Michael Bush
09-05-2007, 08:06 PM
I used beeswax and gum rosin. The bees think it's propolis and gather it off of my gloves:
http://www.bushfarms.com/images/RosinWaxAsPropolis.jpg

Dan Williamson
09-06-2007, 05:52 AM
are you being sarcastic? i don't mind if you are, i'm just trying to clarify.
is turpentine a petroleum product?
does the wax/propolis in turpentine really make a good wood preservative?
if so it seems soaking slum gum in turpentine would make a good preservative.

Yes, I was being sarcastic! :D I just found it funny that ooptec said:

Why not use the bees own products?? Like beeswax and propolis dissolved in turpentine?

Last time I checked my hives the bees weren't making turpentine! ;)

Troy
09-06-2007, 11:44 AM
Does turpentine dissolve wax? I liked the idea of using it to dissolve the wax remaining in the slumgum.

Not too keen on using it in the hive though. I was just thinking that it would be a good way to extract that last bit of wax and use it for a lubricant or other such things where toxicity is not an issue.

Troy
09-06-2007, 11:46 AM
I would also like to treat my hive bodies and supers with wax/rosin, but as a small time hobbyist the setup of this kind of a burner is too much.

Is there anyone in Florida doing this? I thought maybe I could bring my equipment over and pay a reasonable fee for doing mine too. I'd be happy to more than cover the cost of the wax, rosin, fuel etc.

ooptec
09-09-2007, 12:58 PM
Are y'all teched or purposely being obtuse? The turpentine evaporates completely away. This is the finish used in the fabled Stratavarious (sp?) violins and I used it as a coating on my workbench with great success and it also makes the wood more durable (harder)

It also eliminates the danger of a whole pot on a burner catching fire.

cheers

peter

John F
09-09-2007, 10:48 PM
I cold dip my stuff in:

.25 lbs paraffin
1 gallon odor free mineral spirits
1 quart spar varnish

(I mix a bigger batch)

Dip stuff for 3 minutes (or more).

The forest service uses this to treat their wood stuff and report very good longevity.

I got the link to the info here on beesource in a discussion of hot dipping. I don't need a heat source and the stuff looks just like the picture Michael shows of his hot dipped stuff.

Dan Williamson
09-10-2007, 06:03 AM
Are y'all teched or purposely being obtuse? The turpentine evaporates completely away. This is the finish used in the fabled Stratavarious (sp?) violins and I used it as a coating on my workbench with great success and it also makes the wood more durable (harder)

It also eliminates the danger of a whole pot on a burner catching fire.

cheers

peter

Relax peter.... we're just having fun w/ you! :D

geoffkb
09-10-2007, 11:52 AM
A pints a pound the world around. It doesn't work for honey (which is a pound and a half), but it's close enough for wax.

Actually in the UK a pint of water is 1.25 pounds, since it's 20 fl oz. Which is great for beer :) and means that cars do 25% more miles per gallon of petrol. (except petrol is now sold in litres).

When are bee keeping is going to got metric? :D

Troy
09-10-2007, 02:16 PM
Why on earth we can't all just use the metric system is beyond me.

I remember reading in the newspaper back in 1976 that we would all soon be on the metric system.

What the heck happened? I buy liquor in litres, but I mix a drink in ounces and my US gallons are smaller than Canadian Imperial gallons. Heck we even crashed a probe on mars because of this problem.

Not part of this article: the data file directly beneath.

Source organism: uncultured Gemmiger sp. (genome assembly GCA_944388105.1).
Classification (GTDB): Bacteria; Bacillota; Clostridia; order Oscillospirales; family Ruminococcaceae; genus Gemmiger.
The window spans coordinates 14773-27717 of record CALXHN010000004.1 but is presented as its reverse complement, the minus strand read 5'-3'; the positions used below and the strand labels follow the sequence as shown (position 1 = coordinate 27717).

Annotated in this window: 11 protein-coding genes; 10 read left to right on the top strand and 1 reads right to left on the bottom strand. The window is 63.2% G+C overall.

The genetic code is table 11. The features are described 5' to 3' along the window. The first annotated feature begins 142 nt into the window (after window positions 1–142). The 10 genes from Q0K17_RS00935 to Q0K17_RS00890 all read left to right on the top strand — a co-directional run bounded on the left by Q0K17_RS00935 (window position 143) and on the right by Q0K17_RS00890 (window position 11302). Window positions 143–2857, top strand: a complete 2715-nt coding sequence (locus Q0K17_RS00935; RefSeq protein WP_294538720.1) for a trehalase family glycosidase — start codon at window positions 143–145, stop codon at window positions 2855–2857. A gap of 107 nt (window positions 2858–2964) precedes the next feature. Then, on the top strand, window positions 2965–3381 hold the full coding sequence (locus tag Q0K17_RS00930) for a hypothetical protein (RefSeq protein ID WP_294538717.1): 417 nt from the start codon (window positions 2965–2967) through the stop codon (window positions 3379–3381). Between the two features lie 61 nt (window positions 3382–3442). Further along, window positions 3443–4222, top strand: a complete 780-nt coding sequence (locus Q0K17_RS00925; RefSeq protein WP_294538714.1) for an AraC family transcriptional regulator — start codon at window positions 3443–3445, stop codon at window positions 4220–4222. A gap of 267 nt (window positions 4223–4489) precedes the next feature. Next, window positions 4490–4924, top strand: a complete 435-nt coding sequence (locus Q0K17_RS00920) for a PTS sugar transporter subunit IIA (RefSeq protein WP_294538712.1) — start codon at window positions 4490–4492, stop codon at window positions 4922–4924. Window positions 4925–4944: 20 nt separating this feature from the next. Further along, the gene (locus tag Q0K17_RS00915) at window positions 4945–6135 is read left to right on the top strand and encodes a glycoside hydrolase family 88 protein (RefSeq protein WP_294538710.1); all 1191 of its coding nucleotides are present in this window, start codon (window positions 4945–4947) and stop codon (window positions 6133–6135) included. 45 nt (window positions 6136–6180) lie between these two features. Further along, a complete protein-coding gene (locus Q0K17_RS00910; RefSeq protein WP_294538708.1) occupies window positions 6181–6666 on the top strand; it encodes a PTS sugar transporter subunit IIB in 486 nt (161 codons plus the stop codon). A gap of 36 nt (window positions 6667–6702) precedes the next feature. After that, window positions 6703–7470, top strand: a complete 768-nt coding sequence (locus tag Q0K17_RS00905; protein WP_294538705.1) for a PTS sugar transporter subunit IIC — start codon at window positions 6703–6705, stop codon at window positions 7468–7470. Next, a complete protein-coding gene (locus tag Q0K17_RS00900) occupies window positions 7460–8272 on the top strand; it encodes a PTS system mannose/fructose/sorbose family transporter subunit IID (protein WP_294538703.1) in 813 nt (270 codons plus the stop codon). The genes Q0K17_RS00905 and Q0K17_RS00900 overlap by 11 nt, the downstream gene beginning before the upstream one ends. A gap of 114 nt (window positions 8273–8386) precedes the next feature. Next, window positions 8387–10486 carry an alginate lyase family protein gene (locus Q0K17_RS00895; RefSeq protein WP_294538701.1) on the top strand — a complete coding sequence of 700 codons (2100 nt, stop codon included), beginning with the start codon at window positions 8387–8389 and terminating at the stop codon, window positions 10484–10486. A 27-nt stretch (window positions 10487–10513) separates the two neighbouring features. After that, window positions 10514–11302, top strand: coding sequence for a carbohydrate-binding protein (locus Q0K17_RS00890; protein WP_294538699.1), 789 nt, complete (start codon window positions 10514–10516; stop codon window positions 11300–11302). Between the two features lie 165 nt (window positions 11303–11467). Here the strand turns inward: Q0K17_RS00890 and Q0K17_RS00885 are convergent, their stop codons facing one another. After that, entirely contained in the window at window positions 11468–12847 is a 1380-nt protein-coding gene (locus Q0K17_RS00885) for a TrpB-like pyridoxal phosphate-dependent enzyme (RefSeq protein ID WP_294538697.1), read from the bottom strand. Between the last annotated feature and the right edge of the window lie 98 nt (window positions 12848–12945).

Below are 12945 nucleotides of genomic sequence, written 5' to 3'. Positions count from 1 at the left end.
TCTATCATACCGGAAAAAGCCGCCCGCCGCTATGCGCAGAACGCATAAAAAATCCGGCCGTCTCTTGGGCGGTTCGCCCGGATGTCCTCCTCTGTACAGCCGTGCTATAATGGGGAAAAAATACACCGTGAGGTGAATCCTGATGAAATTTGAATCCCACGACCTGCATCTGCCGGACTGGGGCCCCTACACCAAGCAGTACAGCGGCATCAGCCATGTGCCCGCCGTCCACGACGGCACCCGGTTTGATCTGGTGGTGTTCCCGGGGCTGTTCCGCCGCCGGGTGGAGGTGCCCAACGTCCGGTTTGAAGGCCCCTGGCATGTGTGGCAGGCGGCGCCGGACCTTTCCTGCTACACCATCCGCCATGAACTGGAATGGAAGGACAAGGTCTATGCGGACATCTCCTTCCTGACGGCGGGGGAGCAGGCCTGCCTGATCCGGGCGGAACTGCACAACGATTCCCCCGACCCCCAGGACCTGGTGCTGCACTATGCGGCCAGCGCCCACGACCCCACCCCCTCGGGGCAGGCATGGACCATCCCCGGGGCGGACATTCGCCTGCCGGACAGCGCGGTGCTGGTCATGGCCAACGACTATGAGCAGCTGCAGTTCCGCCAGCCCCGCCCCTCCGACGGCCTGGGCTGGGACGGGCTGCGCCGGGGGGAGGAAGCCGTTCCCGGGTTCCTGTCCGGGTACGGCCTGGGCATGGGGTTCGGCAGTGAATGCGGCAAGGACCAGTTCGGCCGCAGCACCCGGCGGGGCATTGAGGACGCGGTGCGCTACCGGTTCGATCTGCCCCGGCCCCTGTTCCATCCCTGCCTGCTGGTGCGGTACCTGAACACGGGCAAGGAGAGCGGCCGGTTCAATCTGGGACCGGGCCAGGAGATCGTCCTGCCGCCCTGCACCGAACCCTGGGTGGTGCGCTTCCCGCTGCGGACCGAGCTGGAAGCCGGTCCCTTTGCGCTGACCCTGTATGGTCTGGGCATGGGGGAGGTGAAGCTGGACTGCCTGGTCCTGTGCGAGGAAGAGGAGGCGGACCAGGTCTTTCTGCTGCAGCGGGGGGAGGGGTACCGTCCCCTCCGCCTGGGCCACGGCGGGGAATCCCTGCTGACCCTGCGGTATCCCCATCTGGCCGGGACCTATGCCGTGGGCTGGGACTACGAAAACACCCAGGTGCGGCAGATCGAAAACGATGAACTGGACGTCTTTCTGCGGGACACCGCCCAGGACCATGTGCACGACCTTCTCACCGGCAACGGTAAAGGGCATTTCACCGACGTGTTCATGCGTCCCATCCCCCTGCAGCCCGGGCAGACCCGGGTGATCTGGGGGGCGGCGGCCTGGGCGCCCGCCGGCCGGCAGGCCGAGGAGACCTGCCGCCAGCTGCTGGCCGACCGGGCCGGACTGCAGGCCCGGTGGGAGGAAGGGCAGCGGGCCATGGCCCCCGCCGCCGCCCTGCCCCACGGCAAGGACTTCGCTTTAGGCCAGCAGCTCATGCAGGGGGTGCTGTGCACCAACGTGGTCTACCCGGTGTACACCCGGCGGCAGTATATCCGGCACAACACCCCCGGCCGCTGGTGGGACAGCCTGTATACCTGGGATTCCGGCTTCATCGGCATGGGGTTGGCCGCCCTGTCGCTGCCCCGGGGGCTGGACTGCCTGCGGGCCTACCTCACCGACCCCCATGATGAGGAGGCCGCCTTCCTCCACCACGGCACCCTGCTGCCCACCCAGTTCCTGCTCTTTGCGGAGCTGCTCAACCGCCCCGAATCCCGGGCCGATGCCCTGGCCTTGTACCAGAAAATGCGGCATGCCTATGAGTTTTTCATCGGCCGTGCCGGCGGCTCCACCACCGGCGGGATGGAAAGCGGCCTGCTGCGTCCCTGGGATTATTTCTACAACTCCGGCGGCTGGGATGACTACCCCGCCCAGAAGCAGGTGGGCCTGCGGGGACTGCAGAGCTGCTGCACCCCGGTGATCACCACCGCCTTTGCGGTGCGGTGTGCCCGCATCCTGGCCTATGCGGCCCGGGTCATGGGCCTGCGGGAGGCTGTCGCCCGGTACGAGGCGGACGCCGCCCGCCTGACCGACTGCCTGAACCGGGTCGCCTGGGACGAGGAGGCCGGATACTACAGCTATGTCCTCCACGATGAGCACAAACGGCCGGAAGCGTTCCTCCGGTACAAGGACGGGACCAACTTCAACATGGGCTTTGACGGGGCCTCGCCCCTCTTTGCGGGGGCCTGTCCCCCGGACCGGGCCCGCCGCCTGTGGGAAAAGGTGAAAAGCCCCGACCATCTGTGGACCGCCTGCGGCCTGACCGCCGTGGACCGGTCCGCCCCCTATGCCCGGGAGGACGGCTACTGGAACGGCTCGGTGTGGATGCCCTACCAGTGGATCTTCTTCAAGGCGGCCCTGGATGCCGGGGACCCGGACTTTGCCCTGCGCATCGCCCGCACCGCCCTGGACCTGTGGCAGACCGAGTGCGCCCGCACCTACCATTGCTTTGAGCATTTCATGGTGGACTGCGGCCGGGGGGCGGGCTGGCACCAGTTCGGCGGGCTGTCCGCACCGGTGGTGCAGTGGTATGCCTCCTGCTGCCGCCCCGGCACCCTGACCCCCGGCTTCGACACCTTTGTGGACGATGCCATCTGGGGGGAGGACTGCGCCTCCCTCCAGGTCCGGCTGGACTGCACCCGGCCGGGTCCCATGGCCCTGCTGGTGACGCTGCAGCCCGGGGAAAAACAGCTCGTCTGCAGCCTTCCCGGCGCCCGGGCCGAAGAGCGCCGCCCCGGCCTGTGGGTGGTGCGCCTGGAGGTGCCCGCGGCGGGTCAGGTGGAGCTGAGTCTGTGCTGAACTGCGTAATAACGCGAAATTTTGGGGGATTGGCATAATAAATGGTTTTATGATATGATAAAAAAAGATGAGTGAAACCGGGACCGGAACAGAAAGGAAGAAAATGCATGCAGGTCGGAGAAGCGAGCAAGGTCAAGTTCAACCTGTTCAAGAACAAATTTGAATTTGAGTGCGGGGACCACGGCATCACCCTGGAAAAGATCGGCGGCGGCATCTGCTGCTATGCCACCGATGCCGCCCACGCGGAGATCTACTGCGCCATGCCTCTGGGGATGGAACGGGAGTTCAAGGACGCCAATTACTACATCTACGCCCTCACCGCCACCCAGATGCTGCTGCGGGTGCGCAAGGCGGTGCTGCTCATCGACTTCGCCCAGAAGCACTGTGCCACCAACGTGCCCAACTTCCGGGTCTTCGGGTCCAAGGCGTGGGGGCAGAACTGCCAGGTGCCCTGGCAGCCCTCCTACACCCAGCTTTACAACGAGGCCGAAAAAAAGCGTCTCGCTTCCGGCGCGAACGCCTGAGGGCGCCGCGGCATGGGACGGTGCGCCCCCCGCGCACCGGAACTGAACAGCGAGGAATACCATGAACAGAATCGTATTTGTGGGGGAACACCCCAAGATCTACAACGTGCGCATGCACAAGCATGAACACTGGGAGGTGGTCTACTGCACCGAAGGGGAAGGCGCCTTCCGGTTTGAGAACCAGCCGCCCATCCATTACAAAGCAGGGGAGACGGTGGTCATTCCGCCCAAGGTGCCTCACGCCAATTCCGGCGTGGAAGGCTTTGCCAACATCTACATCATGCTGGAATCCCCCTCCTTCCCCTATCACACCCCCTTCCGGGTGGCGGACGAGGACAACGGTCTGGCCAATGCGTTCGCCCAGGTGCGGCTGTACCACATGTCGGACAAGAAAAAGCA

Let's all just go metric and be done with it.

Michael Bush
09-10-2007, 08:12 PM
>What the heck happened?

That's easy. Americans (as in US) of my generation where raised being taught the metric system. The WAY they were taught the metric system was always a matter of conversions. No one taught us that all we needed was measuring instruments that were metric. I was aware of this more because I was a printer. We measured in Agates, Picas, Points, Inches, and mm. And we had a ruler that had all of them on it. We NEVER converted. We just measured with the right ruler. But Americans got the idea that the metric system involved constantly converting. It does not. In fact all conversions, if you use only metric, are awesomely simple. But Americans will probably never find this out. Instead we will have cars that have half metric and half standard bolts in them and be using conversion charts forever.

Then congress made the fatal mistake of legislating it. They said we HAD to use the metric system. As you can see, we rebellious Americans paid no attention to them, as usual.

Troy
09-11-2007, 08:51 AM
I love that rebellious spirit.

If they tell us we can't have it - we want it.

If they tell us not to drive over a certain speed - we always do.

If they tell us not to eat it - we order it.

I think it is hilariously funny.

Jeffzhear
09-11-2007, 05:07 PM
Any idea where in the northeast I could get the gum rosin and parafin? Seems that shipping would be too costly from MN.

Alan
09-11-2007, 05:43 PM
Try Betterbee Jeff. If they have it in stock, their bulk price is hard to beat. There is also a candle supply house in PA, but I can't remember the name. I don't have any experience with the rosin. Good luck

Michael Bush
09-11-2007, 07:10 PM
Rosin is available from Mann Lake. Paraffin is also, but it's cheaper at the local hobby store as you won't have to pay the shipping.

Jeffzhear
09-12-2007, 11:43 AM
Try Betterbee Jeff. If they have it in stock, their bulk price is hard to beat. There is also a candle supply house in PA, but I can't remember the name. I don't have any experience with the rosin. Good luck

I called Betterbee and they don't carry Gum Rosin. I'm just trying to avoid paying shipping on it from MN. The Parafin won't be a problem. Thanks for your advice...

Troy
09-12-2007, 01:37 PM
I love this idea, but for a hobbyist like me it is just not affordable to set up.

Can I buy the equipment already dipped?

Dan Williamson
09-13-2007, 05:51 AM
I love this idea, but for a hobbyist like me it is just not affordable to set up.

Can I buy the equipment already dipped?

Its definately NOT affordable for someone with a few hives. I believe there is someone in Ohio... (Queen Right something?) that sells dipped equipment.